Judge Says Young Killer Got Light Sentence Because Victims Were Homosexuals
DALLAS (AP) _ A judge says he sentenced an 18-year-old killer to 30 years in prison instead of the maximum life term partly because the two men he shot to death were homosexuals.
″These two guys that got killed wouldn’t have been killed if they hadn’t been cruising the streets picking up teen-age boys,″ District Judge Jack Hampton told the Dallas Times Herald in an interview published today.
″I don’t much care for queers cruising the streets picking up teen-age boys,″ Hampton said Thursday. ″I’ve got a teen-age boy.″
Richard Lee Bednarski, a Richland College student at the time of his conviction Nov. 19, was found guilty of murder in the May 15 slayings of Tommy Lee Trimble, 34, and Lloyd Griffin, 27.
Hampton said he rejected a prosecution request to sentence Bednarski to life imprisonment because, in his opinion, Bednarski’s victims were not entirely blameless.
The sentence would have been much stiffer, Hampton said, had the victims been ″a couple of housewives out shopping, not hurting anybody.″
″These homosexuals, by running around on weekends picking up teen-age boys, they’re asking for trouble,″ Hampton said. ″They really are.″
The judge’s statements provoked outrage from Dallas Gay Alliance President William Waybourn and surprise from Griffin’s father, Don.
″The judge is saying that queers are not worthy of legal protections and you can go out and shoot them any time,″ Waybourn said Thursday. ″Unfortunately, Dallas County will reward him with re-election.
″God help any other victim that gets into his court that was also at the wrong place at the wrong time.″
″I thought Hampton was a fairer man than that,″ said Don Griffin, a city councilman in the West Texas town of Sterling City. ″I always thought that a human life was a human life no matter what.″
Robert Flowers, executive director of the state Commission on Judicial Conduct, said Hampton’s reasoning in deciding on Bednarski’s sentence probably fell within the bounds of reasonable judicial discretion.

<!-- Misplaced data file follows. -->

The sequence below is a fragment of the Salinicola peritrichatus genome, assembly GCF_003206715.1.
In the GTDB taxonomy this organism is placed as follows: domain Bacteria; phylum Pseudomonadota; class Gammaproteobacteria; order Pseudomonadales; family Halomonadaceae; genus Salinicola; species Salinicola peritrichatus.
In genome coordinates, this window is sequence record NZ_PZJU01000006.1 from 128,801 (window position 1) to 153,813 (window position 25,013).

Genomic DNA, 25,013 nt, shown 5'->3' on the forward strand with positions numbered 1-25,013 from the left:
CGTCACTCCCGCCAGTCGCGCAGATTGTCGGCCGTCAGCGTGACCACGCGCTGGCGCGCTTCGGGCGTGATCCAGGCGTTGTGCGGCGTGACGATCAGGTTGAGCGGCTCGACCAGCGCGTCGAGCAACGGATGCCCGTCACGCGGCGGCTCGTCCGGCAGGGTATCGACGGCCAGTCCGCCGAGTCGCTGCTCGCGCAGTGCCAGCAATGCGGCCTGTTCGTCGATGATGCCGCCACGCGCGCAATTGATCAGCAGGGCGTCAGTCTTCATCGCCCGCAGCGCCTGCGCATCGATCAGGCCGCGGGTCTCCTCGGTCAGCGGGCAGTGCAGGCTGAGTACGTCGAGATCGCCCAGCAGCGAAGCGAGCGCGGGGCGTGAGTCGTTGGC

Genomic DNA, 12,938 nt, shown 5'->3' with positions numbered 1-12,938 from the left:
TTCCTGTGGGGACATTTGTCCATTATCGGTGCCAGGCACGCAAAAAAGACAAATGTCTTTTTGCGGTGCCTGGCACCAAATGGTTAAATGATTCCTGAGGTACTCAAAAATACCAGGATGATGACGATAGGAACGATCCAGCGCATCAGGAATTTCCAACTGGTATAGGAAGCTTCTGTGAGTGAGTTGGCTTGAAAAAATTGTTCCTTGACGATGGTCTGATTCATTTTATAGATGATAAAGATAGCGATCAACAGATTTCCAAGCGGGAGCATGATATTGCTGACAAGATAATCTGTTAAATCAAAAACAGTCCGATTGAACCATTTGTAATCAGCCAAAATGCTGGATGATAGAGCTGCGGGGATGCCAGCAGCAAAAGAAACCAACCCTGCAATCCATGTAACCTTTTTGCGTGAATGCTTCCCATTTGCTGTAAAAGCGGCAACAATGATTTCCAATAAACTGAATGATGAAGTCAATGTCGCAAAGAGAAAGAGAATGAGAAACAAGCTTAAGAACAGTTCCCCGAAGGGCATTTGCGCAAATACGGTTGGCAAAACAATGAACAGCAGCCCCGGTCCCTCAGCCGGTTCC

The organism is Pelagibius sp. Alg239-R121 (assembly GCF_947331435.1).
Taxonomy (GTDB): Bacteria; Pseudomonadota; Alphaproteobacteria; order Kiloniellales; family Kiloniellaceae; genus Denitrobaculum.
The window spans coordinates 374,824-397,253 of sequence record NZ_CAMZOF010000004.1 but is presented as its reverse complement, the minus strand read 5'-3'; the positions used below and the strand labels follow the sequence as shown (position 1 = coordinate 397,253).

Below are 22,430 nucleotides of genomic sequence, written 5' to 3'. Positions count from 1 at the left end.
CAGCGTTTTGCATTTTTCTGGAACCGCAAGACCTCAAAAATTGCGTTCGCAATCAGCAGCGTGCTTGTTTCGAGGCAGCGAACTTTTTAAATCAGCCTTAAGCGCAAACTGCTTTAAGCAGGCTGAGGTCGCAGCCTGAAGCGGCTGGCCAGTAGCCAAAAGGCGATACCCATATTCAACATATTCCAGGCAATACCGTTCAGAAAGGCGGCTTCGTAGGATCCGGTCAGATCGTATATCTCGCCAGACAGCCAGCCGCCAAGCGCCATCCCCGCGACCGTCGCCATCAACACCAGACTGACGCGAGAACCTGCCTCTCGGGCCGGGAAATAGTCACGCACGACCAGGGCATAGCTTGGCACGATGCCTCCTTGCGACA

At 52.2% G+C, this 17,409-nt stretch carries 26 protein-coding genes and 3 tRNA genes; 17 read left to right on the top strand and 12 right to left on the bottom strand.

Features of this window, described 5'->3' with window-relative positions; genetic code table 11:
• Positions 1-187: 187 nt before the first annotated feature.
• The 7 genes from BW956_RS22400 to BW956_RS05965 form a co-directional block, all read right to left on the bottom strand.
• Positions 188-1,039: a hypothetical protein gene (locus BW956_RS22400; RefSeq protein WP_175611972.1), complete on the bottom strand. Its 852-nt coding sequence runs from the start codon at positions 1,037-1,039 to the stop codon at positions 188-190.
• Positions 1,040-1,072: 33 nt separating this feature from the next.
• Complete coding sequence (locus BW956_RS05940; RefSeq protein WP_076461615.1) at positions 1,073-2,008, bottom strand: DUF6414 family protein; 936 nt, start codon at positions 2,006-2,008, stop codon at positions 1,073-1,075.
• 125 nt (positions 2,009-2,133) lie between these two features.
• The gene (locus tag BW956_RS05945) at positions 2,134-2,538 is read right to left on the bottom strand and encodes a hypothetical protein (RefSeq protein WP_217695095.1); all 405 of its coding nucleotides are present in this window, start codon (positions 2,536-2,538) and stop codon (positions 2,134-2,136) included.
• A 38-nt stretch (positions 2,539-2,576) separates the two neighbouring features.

″I can’t right off think of any part of the code that might violate,″ Flowers said. ″It is his discretion.″
Testimony in Bednarski’s trial indicated that he and a group of North Mesquite High School students drove to Dallas’ Oak Lawn area to harass homosexuals the night of May 15.
Testimony indicated that Bednarski persuaded another youth to join him in a plan to rob Trimble and Griffin, who had invited the boys into their car. The four drove to Reverchon Park and walked to a hilltop clearing.
The other youth testified that Bednarski immediately pulled a pistol and ordered the men to take off their clothes.
When they refused, he said, Bednarski began shooting. Trimble died immediately of wounds in the face, neck and back. Griffin, who was also shot three times, died five days later at Parkland Memorial Hospital.
Witnesses said Bednarski bragged that he stuck the gun in Trimble’s mouth before shooting him.
Defense lawyer Kevin Clancy asked a jury to decide Bednarski’s guilt, but asked that Hampton set the punishment because he believed the judge would be more sympathetic. Clancy asked for the minimum sentence of five years.
Prosecutor David Pickett argued that the killings warranted a life sentence.
″In my opinion, a human being is a human being and the execution slaying of a human being deserves the maximum punishment,″ Pickett told the jury.
The judge said Thursday that in sentencing Bednarski he took into account the defendant’s lack of a criminal record, his attendance of college classes and his being raised in a good home by a father who is a police officer in nearby Euless.
Hampton expressed no reservations about expressing his views.
″Just spell my name right,″ he said. ″If it makes anybody mad, they’ll forget it by 1990,″ when he is up for re-election.